Sunday, May 21, 2006

Genocide: Language Acquisition As Slow Extermination - by Gerard Donnelly Smith

When a child acquires language that child also acquires cultural meaning, gains access to an epistemology and way to code and decode secrets, to posit and solve mysteries, to create and justly administer laws, and to a receive vision, then record and safeguard the myth.

Those who control which language is acquired or accessed, also control access to and the acquisition of the knowledge compiled by speakers of that language. If one suppresses acquisition of a native tongue, one suppresses the mental capacity of the native speaker who will be unable to function in that indigenous society because he/she cannot decipher, nor even comprehend the spoken or written word. Though the child may have a healthy and perhaps even productive life, the suppression of her/his language skills would have serious consequences for her/his mental capacity. Similarly, the suppression of the indigenous language by the dominant, conquering culture reduces the ability of the native speaker within his/her own culture: the child will have no way to access the knowledge of his/her own people. The child will be damaged because of this denial. Communicative parents, those good storytellers, those patient instructors of language, bestow not only language skills, but also communicate love, exhibit trust, provide encouragement, not only with distinctive cultural sounds, but also distinctive cultural facial expressions. The indigenous child forced to learn only the dominant culture's language suffers grievous mental harm. Grievous because the bond between parent and child, between child and grandparents, between child and ancestors, and tradition, and her/his "own" people's history is destroyed, in all probability, beyond reclaiming. more...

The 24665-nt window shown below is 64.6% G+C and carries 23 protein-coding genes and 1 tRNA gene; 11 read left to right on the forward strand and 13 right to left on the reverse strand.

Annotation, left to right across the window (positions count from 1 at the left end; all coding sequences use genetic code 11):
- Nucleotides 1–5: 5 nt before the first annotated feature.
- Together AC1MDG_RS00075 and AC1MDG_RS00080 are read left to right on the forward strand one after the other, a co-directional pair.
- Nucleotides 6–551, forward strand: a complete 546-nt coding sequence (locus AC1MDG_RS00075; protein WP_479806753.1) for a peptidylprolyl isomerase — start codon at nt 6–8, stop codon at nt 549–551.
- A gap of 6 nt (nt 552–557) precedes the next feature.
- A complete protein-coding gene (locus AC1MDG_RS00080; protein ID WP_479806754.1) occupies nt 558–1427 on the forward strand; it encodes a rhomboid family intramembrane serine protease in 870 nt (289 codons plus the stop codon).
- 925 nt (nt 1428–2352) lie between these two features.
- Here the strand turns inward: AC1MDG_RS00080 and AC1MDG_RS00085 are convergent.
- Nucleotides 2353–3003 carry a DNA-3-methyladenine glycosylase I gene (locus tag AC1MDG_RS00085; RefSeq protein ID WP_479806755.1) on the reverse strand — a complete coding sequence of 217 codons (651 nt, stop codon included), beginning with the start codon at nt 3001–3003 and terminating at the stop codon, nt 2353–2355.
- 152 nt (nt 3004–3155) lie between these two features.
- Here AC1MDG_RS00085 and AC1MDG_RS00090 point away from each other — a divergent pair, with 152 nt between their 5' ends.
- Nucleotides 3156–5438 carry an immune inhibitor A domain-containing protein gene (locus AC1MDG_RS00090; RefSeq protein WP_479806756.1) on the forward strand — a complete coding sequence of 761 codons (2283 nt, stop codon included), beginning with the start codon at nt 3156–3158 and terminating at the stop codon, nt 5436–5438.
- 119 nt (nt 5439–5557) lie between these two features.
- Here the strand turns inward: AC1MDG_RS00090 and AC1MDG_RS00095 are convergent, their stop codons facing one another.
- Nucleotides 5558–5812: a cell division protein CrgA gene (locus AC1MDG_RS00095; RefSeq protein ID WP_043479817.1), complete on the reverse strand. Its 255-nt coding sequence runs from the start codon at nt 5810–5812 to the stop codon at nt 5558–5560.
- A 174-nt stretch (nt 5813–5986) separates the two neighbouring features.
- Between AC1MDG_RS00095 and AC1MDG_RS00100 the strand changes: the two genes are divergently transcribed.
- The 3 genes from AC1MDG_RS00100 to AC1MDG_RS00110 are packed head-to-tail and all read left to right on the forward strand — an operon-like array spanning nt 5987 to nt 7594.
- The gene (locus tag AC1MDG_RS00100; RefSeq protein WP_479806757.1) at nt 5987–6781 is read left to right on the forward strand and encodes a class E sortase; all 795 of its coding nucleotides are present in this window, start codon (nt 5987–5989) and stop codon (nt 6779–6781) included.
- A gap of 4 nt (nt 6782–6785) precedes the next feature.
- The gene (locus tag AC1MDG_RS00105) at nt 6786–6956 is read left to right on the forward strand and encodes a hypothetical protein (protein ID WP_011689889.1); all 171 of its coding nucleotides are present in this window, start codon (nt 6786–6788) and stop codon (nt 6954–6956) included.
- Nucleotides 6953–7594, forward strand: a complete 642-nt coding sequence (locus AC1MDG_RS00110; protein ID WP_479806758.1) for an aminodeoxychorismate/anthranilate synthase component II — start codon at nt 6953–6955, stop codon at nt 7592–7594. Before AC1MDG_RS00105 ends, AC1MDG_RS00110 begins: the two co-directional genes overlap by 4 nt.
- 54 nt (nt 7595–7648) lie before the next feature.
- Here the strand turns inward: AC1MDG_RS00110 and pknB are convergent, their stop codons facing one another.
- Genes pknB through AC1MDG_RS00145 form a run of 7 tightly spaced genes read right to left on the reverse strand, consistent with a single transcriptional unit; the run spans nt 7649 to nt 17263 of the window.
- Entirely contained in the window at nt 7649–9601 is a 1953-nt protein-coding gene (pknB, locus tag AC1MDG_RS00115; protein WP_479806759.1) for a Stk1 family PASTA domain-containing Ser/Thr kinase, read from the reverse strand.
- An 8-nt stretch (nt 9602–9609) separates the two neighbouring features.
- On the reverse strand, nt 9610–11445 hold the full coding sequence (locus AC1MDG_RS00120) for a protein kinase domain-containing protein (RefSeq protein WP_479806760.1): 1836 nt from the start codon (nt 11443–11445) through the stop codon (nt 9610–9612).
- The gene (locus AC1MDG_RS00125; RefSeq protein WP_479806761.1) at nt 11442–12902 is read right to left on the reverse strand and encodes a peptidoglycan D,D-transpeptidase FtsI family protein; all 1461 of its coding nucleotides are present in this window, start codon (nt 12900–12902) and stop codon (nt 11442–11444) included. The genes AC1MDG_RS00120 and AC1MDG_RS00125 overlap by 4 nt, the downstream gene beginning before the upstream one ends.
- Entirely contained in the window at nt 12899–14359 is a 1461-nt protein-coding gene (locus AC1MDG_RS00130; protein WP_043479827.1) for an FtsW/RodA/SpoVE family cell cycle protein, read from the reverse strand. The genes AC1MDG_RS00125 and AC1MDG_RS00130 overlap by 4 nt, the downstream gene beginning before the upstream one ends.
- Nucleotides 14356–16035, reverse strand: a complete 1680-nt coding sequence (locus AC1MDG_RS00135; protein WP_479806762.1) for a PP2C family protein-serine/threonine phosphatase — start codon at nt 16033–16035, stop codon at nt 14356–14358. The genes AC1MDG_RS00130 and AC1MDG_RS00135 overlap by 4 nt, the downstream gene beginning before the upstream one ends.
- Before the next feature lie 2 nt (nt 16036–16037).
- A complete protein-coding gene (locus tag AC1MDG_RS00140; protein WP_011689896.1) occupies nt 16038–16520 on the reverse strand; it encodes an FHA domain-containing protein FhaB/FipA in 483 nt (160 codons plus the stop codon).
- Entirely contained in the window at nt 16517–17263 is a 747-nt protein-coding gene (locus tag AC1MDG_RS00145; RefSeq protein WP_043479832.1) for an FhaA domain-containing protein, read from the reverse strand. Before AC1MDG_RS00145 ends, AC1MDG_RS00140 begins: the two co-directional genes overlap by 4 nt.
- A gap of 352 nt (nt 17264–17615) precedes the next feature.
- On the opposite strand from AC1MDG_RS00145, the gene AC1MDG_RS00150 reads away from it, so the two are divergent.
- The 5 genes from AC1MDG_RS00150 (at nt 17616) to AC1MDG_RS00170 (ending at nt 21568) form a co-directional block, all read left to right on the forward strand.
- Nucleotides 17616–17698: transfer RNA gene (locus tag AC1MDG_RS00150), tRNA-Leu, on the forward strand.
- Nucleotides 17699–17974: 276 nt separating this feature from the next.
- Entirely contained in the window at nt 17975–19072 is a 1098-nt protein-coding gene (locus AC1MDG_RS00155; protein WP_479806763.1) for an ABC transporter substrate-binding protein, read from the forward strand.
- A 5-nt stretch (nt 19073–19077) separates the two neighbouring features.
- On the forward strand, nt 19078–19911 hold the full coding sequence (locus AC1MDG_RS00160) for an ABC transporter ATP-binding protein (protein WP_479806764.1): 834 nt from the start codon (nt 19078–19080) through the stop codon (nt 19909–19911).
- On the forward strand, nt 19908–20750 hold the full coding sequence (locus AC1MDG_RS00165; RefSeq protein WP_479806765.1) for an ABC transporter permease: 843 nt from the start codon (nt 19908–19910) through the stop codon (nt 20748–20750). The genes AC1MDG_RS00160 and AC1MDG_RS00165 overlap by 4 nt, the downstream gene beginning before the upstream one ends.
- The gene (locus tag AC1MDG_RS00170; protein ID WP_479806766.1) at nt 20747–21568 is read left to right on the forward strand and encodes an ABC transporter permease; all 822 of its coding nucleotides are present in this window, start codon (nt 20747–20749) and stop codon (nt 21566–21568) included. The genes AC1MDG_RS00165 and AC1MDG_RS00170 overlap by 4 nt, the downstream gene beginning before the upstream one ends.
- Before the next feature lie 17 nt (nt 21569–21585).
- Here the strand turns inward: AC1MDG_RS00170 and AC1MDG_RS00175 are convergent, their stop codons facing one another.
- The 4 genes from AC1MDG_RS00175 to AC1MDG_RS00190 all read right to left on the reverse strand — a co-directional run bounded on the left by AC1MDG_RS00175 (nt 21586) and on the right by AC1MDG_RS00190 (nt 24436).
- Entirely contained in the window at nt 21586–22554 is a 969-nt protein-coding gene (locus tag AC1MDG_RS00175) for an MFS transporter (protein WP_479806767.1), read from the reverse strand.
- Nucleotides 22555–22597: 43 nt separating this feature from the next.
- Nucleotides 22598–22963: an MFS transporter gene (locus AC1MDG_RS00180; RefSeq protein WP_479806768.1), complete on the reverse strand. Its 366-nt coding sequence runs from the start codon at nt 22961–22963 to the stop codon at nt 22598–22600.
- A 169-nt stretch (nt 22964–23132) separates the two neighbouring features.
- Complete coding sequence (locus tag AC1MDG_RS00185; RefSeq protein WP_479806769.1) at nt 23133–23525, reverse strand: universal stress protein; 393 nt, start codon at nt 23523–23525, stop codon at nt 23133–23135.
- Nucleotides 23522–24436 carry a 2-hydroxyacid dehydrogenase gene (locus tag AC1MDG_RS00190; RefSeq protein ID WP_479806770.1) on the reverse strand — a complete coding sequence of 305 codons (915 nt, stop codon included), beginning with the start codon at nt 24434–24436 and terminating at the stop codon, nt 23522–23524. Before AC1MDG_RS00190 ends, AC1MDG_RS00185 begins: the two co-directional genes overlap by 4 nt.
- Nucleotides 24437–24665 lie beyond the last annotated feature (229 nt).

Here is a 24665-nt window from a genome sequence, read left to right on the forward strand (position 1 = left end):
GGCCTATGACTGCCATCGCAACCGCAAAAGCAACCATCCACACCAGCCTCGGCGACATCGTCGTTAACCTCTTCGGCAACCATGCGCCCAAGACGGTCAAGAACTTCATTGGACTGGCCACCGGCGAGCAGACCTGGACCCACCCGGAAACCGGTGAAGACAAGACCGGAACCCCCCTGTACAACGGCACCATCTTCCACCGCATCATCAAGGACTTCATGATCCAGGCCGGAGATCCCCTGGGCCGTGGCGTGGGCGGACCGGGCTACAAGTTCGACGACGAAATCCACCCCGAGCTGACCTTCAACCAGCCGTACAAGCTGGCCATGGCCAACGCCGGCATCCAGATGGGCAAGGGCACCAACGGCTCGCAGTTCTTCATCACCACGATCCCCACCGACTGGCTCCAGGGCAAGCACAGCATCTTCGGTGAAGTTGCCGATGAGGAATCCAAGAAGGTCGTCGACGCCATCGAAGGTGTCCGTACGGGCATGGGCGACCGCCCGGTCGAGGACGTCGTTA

Post a Comment

<< Home